22. Rich Rostrom says

    On the one hand, we have people who use taking offense as a means to silence speech they dislike, and who will take offense at anything they disagree with (various Moslems).

    On the other hand, we have people who utter speech whose only purpose is to give offense, and who will go to great lengths to be as offensive as possible ("Westboro Baptist").

    Both groups are identifiable, but not by any objective test.

  23. Valerie says

    I agree completely with the stupidity of hate-speech laws – we ought to punish actions, not thoughts or words.

    On child pornography, I am less sure. I understand the argument that the consumer did not commit the original crime, but couldn't you argue that by paying for end product the consumer is an accessory after the fact since they are paying for the spoils of a criminal activity? If someone buys loot from a thief, they can be charged with receiving stolen goods. Wouldn't the same legal principle to child pornography? (I know, I know, argument by analogy…)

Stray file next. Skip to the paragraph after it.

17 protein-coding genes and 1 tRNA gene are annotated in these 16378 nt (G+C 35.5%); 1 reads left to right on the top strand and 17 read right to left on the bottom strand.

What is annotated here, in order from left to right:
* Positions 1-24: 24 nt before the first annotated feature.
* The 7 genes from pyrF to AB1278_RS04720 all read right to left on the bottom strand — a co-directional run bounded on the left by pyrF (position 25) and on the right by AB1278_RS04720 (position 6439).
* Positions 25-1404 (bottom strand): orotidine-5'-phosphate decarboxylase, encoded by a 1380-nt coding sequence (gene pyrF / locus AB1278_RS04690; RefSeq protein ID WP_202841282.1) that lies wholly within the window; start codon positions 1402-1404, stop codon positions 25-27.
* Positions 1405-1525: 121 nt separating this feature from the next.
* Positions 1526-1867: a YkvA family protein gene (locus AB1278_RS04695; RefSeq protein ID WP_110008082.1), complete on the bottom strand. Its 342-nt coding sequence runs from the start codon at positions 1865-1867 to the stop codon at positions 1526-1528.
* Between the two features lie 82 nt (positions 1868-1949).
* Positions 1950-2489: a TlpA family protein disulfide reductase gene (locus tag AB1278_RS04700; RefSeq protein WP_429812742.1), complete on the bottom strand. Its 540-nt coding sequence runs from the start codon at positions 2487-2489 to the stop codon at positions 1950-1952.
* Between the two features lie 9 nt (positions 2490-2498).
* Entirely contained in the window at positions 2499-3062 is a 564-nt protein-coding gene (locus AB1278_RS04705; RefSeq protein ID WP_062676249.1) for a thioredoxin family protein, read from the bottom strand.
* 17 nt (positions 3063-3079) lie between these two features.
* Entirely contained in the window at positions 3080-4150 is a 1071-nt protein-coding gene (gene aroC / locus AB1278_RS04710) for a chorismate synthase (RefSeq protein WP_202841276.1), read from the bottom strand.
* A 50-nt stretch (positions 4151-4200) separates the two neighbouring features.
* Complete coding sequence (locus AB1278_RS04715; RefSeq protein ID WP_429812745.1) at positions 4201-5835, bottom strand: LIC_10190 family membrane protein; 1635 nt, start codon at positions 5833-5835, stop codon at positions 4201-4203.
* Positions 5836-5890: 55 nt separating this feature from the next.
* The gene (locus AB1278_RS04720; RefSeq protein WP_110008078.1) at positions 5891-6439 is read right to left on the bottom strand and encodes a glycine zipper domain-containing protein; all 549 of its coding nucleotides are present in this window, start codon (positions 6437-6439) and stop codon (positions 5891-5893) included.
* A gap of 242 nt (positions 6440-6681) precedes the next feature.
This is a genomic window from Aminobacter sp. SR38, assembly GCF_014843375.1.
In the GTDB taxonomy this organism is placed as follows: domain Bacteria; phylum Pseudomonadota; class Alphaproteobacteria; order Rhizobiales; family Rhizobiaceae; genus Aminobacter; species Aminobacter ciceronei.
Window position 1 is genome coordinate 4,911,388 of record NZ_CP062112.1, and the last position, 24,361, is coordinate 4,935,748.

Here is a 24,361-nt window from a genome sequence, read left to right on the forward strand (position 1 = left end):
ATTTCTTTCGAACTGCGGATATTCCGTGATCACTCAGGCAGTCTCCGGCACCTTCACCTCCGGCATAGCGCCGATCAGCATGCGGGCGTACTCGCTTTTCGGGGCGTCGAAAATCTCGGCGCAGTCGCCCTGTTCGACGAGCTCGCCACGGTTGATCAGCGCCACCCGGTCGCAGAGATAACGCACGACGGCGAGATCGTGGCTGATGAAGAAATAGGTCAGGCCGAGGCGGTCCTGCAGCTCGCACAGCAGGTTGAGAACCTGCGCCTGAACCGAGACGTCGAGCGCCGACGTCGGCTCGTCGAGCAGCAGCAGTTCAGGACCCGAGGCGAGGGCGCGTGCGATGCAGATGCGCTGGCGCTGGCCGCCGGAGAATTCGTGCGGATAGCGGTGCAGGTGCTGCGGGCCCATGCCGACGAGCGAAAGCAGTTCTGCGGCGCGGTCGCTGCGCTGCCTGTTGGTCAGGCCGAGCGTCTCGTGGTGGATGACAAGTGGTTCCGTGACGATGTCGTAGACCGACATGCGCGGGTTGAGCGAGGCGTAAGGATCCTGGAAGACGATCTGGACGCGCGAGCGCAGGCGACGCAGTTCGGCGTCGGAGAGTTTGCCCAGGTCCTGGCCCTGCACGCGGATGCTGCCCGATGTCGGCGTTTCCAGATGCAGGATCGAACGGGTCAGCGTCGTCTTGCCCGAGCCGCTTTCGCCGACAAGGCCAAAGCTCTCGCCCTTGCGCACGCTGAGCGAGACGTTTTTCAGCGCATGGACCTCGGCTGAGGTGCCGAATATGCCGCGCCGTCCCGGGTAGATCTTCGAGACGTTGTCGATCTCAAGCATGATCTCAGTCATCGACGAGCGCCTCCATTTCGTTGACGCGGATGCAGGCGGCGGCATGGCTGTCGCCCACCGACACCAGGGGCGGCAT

24. James Pollock says

    " What if someone slipped some child porn images onto your computer via some malware and tipped off the police to search it?"
    Then you hire a really good forensic tech to examine your computer and testify to the presence of malware which would make this possible, and you hope that you can prove it.

    "What if you bought some pornography that you mistakenly believed only involved adults?"
    What if you had sex with an underage girl that you mistakenly believed was an adult? That's a strict liability offense.
    It can happen, though… Traci Lords started making porn when she was 16, and nobody found out until years later. Here you would argue the defense of mistake, to attack the notion that you intended to possess child pornography. (This is also the defense you would use if you downloaded a file called "happy puppies and rainbows" that turned out to be child porn.)

  25. Xenocles says

    James, I don't accept the idea of strict liability in those cases. I believe the law should require that a defendant knew or should have known he was committing the offense – which I understand differs from the way the law actually operates these days. I mean, say you pick up a girl at an event where everyone present should have been verified to be 21 or over. She even shows you her (fake) ID. Turns out she was 17. Should you go to jail?